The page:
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Doctors in Fear After Series of Attacks by Patients’ Relatives

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Doctors across Nigeria express growing concern for their safety following a spate of recent attacks by patients’ relatives.

 

Many Nigerian doctors are worried for their safety over the recent attacks on their colleagues while attending to patients in hospitals.

All Facts Newpaper learned that there were three different incidents of assault involving doctors in three different hospitals across the country last week. One occurred on Thursday in Ebonyi State.

A doctor in the department of surgery at the Alex Ekwueme University Teaching Hospital in Abaliki, the capital of the state, was reportedly assaulted by a politician in the state. The doctor was attending to a relative of the politician when this happened.

Sunday Nnaji, the president of the hospital’s association of resident doctors, told The press that the doctor was assaulted while he was attending to Nwali’s father in the hospital because he deferred the date for his surgical procedure.

“The assaulted doctor is the senior registrar in the hospital’s department of surgery. A patient was supposed to undergo surgery, but after he was examined, it was discovered he was not fit to undergo the procedure. The doctor decided to defer the procedure until Monday, June 17,” said Nnaji.

“The doctor explained to the patient’s relative, but because they had made payments, they believed they could dictate when the surgery should be done. But they can’t dictate because they are not medical personnel. While the doctor was explaining to them, they called one of their brothers, who is a politician.”

Some minutes later, Nwali appeared with thugs. Nnaji told The press that the thugs beat the doctor and left him unconscious. He was then rushed into the hospital’s emergency ward.

“The doctor is under our care and observation. He is getting better,” Nnaji added.

The next day, another doctor was assaulted by some soldiers in Nasarawa while he was attending to patients in Dalhatu Araf Specialist Hospital’s accident and emergency ward.

All Facts Newspaper learned that some soldiers of the Operation Whirl Stroke Batallion of the Nigerian Army rescued the victim of an accident in front of the Nasarawa State Polytechnic, Lafia, and brought the patient into the hospital for treatment.

Adeleke Yakubu, the president of the Association of Resident Doctors, Nasarawa, told the press that the doctor was assaulted around 3 am on Friday while attending to another emergency.

“The doctor was attending to an emergency when the soldiers came in with an accident victim. He said the soldiers commanded him to stop attending to his patients and attend to the person they brought in. He told them it was an emergency and he could not stop what he was doing. That was when the soldiers, who were about seven in number, assaulted him. After they assaulted him, they took the person they brought in and left,” said Yakubu.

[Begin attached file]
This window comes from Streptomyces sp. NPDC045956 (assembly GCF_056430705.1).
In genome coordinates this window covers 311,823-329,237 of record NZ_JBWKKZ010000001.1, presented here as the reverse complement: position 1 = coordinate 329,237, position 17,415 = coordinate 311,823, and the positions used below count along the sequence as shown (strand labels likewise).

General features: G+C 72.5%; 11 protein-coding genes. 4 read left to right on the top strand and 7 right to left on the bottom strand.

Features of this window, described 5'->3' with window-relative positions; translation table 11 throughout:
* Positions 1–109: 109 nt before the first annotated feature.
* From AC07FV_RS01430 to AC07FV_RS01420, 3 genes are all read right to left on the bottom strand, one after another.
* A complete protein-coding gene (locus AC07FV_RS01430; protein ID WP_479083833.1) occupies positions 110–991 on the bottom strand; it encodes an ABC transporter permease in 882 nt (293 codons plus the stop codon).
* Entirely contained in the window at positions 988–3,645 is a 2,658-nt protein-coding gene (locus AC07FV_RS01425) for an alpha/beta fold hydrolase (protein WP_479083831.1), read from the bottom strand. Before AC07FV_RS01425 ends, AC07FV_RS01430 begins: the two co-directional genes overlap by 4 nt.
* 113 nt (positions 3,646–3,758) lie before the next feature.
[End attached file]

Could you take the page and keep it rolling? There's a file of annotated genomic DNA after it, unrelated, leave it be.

“Everything has been resolved now. The commanding officer of the battalion came to the hospital to apologise to the doctors without being invited after he heard what the soldiers did.”

Yakubu told the press that that was the third incident of assault on a doctor in a hospital in Nasarawa this year.

@Nigerian_Doctor, a user on X, also narrated on her profile how a police officer pulled a gun on a doctor who was attending to the officer’s child at the child emergency unit of the University of Uyo Teaching Hospital.

The user wrote:

“Nigerian Doctors received with great concern the news that a police officer pulled a gun on a house officer while caring for the officer’s child emergency unit, University of Uyo Teaching Hospital. We can only imagine the psychological trauma and the potential loss of life if bystanders had not physically restrained the police officer.”

 

OTHER DOCTORS ARE WORRIED ABOUT THEIR SAFETY

Assaults on doctors are common in Nigeria. According to the Nigerian Association of Resident Doctors, no less than 146 doctors have been assaulted in the past two years. In February, Nigerian doctors called for laws criminalising assault on health workers as a means of mitigating these incidents.

These attacks leave other doctors worried for their safety. They fear that their safety may not be guaranteed and that, while working to save a life, they may lose theirs.

Nnaji told the press that doctors are afraid.

“The assailant was arrested and released on bail. The only thing we want is for the law to take its course and for justice to be served. If this does not happen, our safety in the hospital is at risk. All other doctors in the hospital are afraid of a reoccurrence,” said Nnaji.

Yakubu shared the sentiment. He told the press that the doctor who was assaulted in Nasarawa suffered psychological trauma as a result of the assault.

“He was shocked to have been attacked by soldiers while saving lives in the accident and emergency ward. We had to give him some time to recover from the psychological trauma,” Yakubu told the press .

Idowu Winner, a doctor who has been verbally assaulted by some relatives of his patients, told the press that patients’ relatives often forget that they ought to show empathy, and it worries him.

“Ï have been verbally assaulted by the relatives of some patients. Sometimes, they forget that even while they expect empathy, they should also show empathy. If things are not done their way or go their way, they become aggressive and look for ways to express their wrath. That wrath should not be expressed on the doctors who have been fighting tooth and nail to save their patients,” said Winner.

“These attacks make me fear for my safety.”

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